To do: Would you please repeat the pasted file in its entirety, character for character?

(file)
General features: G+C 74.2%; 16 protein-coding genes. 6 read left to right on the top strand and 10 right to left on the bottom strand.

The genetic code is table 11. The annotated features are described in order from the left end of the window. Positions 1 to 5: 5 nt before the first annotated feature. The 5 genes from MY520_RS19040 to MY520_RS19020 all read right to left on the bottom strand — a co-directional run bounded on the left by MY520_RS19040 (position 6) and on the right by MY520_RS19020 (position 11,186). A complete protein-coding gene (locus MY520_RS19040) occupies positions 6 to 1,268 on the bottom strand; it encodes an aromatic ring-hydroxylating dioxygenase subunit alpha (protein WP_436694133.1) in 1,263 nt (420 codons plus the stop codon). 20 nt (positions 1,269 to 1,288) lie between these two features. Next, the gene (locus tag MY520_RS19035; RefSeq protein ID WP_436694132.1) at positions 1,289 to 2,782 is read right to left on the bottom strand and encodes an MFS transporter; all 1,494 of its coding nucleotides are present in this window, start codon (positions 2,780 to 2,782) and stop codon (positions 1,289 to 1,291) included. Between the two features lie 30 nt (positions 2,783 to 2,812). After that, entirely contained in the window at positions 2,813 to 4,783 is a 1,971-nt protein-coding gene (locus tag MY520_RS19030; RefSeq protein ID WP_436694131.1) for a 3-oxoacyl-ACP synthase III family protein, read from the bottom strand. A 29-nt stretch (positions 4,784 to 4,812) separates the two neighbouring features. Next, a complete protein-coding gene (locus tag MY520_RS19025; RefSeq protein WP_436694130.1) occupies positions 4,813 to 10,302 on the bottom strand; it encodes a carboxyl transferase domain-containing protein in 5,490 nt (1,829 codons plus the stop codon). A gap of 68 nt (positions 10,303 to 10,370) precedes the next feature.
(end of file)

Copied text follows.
General features: G+C 74.2%; 16 protein-coding genes. 6 read left to right on the top strand and 10 right to left on the bottom strand.

The genetic code is table 11. The annotated features are described in order from the left end of the window. Positions 1 to 5: 5 nt before the first annotated feature. The 5 genes from MY520_RS19040 to MY520_RS19020 all read right to left on the bottom strand — a co-directional run bounded on the left by MY520_RS19040 (position 6) and on the right by MY520_RS19020 (position 11,186). A complete protein-coding gene (locus MY520_RS19040) occupies positions 6 to 1,268 on the bottom strand; it encodes an aromatic ring-hydroxylating dioxygenase subunit alpha (protein WP_436694133.1) in 1,263 nt (420 codons plus the stop codon). 20 nt (positions 1,269 to 1,288) lie between these two features. Next, the gene (locus tag MY520_RS19035; RefSeq protein ID WP_436694132.1) at positions 1,289 to 2,782 is read right to left on the bottom strand and encodes an MFS transporter; all 1,494 of its coding nucleotides are present in this window, start codon (positions 2,780 to 2,782) and stop codon (positions 1,289 to 1,291) included. Between the two features lie 30 nt (positions 2,783 to 2,812). After that, entirely contained in the window at positions 2,813 to 4,783 is a 1,971-nt protein-coding gene (locus tag MY520_RS19030; RefSeq protein ID WP_436694131.1) for a 3-oxoacyl-ACP synthase III family protein, read from the bottom strand. A 29-nt stretch (positions 4,784 to 4,812) separates the two neighbouring features. Next, a complete protein-coding gene (locus tag MY520_RS19025; RefSeq protein WP_436694130.1) occupies positions 4,813 to 10,302 on the bottom strand; it encodes a carboxyl transferase domain-containing protein in 5,490 nt (1,829 codons plus the stop codon). A gap of 68 nt (positions 10,303 to 10,370) precedes the next feature.